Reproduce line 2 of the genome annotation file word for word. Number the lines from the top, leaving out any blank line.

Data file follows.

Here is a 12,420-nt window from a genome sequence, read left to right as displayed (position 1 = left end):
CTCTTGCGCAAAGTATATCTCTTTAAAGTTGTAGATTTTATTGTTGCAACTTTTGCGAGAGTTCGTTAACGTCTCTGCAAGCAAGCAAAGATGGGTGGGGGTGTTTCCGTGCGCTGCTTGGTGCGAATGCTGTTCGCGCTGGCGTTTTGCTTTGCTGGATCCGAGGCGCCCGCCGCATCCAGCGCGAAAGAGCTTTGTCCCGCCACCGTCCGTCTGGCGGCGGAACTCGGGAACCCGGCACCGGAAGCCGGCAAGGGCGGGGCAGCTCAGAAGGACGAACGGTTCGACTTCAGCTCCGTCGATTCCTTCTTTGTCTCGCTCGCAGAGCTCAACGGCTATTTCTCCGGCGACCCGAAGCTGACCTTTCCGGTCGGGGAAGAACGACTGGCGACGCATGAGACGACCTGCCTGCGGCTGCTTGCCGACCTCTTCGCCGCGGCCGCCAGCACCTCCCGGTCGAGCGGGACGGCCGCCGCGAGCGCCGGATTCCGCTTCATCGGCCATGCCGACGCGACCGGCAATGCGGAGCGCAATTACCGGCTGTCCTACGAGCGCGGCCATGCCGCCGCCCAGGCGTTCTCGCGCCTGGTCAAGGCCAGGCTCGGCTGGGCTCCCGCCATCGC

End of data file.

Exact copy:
CTCTTGCGCAAAGTATATCTCTTTAAAGTTGTAGATTTTATTGTTGCAACTTTTGCGAGAGTTCGTTAACGTCTCTGCAAGCAAGCAAAGATGGGTGGGGGTGTTTCCGTGCGCTGCTTGGTGCGAATGCTGTTCGCGCTGGCGTTTTGCTTTGCTGGATCCGAGGCGCCCGCCGCATCCAGCGCGAAAGAGCTTTGTCCCGCCACCGTCCGTCTGGCGGCGGAACTCGGGAACCCGGCACCGGAAGCCGGCAAGGGCGGGGCAGCTCAGAAGGACGAACGGTTCGACTTCAGCTCCGTCGATTCCTTCTTTGTCTCGCTCGCAGAGCTCAACGGCTATTTCTCCGGCGACCCGAAGCTGACCTTTCCGGTCGGGGAAGAACGACTGGCGACGCATGAGACGACCTGCCTGCGGCTGCTTGCCGACCTCTTCGCCGCGGCCGCCAGCACCTCCCGGTCGAGCGGGACGGCCGCCGCGAGCGCCGGATTCCGCTTCATCGGCCATGCCGACGCGACCGGCAATGCGGAGCGCAATTACCGGCTGTCCTACGAGCGCGGCCATGCCGCCGCCCAGGCGTTCTCGCGCCTGGTCAAGGCCAGGCTCGGCTGGGCTCCCGCCATCGC